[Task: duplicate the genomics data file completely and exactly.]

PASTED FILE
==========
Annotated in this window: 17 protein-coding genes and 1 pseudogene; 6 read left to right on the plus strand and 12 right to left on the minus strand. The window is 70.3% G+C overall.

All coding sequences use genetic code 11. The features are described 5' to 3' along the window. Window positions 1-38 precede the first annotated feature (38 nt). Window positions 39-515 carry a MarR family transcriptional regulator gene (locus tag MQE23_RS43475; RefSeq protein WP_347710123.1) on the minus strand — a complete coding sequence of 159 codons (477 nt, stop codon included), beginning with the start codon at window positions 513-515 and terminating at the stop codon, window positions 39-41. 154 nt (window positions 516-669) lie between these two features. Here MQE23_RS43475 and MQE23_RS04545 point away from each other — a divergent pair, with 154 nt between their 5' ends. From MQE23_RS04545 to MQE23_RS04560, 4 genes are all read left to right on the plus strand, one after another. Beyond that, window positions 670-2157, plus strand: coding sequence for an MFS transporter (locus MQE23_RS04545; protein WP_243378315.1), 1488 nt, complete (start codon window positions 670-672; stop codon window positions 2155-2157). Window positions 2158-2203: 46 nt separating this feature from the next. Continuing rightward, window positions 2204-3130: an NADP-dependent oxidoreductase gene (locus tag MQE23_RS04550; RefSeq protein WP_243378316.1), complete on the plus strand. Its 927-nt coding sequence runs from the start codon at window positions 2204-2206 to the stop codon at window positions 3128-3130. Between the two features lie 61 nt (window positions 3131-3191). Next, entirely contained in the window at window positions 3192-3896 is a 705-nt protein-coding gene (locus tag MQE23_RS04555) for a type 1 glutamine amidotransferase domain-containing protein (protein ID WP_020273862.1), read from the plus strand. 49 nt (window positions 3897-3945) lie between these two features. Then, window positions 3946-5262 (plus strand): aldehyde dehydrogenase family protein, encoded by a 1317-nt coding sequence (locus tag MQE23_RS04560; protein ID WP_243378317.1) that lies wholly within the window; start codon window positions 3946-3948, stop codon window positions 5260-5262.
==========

Annotated in this window: 17 protein-coding genes and 1 pseudogene; 6 read left to right on the plus strand and 12 right to left on the minus strand. The window is 70.3% G+C overall.

All coding sequences use genetic code 11. The features are described 5' to 3' along the window. Window positions 1-38 precede the first annotated feature (38 nt). Window positions 39-515 carry a MarR family transcriptional regulator gene (locus tag MQE23_RS43475; RefSeq protein WP_347710123.1) on the minus strand — a complete coding sequence of 159 codons (477 nt, stop codon included), beginning with the start codon at window positions 513-515 and terminating at the stop codon, window positions 39-41. 154 nt (window positions 516-669) lie between these two features. Here MQE23_RS43475 and MQE23_RS04545 point away from each other — a divergent pair, with 154 nt between their 5' ends. From MQE23_RS04545 to MQE23_RS04560, 4 genes are all read left to right on the plus strand, one after another. Beyond that, window positions 670-2157, plus strand: coding sequence for an MFS transporter (locus MQE23_RS04545; protein WP_243378315.1), 1488 nt, complete (start codon window positions 670-672; stop codon window positions 2155-2157). Window positions 2158-2203: 46 nt separating this feature from the next. Continuing rightward, window positions 2204-3130: an NADP-dependent oxidoreductase gene (locus tag MQE23_RS04550; RefSeq protein WP_243378316.1), complete on the plus strand. Its 927-nt coding sequence runs from the start codon at window positions 2204-2206 to the stop codon at window positions 3128-3130. Between the two features lie 61 nt (window positions 3131-3191). Next, entirely contained in the window at window positions 3192-3896 is a 705-nt protein-coding gene (locus tag MQE23_RS04555) for a type 1 glutamine amidotransferase domain-containing protein (protein ID WP_020273862.1), read from the plus strand. 49 nt (window positions 3897-3945) lie between these two features. Then, window positions 3946-5262 (plus strand): aldehyde dehydrogenase family protein, encoded by a 1317-nt coding sequence (locus tag MQE23_RS04560; protein ID WP_243378317.1) that lies wholly within the window; start codon window positions 3946-3948, stop codon window positions 5260-5262.